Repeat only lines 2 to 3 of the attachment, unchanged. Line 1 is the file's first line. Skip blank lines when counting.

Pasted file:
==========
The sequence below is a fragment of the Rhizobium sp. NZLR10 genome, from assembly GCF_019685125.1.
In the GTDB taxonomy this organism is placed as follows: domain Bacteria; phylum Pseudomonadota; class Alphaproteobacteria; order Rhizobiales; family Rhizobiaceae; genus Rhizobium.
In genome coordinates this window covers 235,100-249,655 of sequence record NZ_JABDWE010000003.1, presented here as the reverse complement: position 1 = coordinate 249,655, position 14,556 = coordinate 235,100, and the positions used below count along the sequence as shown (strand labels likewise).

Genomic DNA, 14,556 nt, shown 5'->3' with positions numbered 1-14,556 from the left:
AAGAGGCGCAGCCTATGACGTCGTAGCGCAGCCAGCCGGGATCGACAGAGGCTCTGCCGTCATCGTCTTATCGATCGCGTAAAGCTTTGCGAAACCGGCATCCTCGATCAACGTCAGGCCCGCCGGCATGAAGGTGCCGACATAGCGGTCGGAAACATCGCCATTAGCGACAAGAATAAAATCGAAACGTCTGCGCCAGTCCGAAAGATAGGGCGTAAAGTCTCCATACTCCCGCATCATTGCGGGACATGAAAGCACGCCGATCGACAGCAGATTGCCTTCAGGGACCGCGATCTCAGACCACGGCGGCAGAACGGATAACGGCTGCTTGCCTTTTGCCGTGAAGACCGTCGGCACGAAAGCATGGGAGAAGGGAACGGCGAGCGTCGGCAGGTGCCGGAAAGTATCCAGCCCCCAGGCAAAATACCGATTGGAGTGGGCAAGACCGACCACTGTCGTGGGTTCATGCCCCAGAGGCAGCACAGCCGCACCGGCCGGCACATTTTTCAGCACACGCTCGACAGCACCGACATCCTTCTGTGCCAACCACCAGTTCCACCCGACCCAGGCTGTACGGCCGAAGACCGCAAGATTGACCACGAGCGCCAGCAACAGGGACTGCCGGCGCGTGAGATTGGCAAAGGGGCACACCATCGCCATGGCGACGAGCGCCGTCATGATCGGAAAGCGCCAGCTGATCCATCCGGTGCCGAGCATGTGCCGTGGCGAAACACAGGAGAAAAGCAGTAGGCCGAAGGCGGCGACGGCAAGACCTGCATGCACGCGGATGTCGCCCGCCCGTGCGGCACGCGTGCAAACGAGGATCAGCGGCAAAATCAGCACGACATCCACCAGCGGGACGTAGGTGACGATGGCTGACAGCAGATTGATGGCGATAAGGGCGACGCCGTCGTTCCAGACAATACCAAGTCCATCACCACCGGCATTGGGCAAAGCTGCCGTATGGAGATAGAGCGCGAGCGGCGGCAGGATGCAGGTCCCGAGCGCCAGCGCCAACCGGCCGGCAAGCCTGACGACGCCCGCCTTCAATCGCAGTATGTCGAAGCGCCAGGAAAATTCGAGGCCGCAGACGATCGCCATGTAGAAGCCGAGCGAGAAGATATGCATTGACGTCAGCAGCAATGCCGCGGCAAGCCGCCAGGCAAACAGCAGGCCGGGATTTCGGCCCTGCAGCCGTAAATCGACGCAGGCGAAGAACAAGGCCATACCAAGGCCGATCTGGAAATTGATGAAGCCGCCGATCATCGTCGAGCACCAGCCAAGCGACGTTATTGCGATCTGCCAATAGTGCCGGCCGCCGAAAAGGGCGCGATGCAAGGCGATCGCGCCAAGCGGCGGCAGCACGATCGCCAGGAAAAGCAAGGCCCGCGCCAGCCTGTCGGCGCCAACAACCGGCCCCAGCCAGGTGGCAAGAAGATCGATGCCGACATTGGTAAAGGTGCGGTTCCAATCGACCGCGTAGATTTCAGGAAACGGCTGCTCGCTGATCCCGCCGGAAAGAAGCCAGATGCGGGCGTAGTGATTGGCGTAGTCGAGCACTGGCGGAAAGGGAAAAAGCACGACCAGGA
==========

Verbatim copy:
In the GTDB taxonomy this organism is placed as follows: domain Bacteria; phylum Pseudomonadota; class Alphaproteobacteria; order Rhizobiales; family Rhizobiaceae; genus Rhizobium.
In genome coordinates this window covers 235,100-249,655 of sequence record NZ_JABDWE010000003.1, presented here as the reverse complement: position 1 = coordinate 249,655, position 14,556 = coordinate 235,100, and the positions used below count along the sequence as shown (strand labels likewise).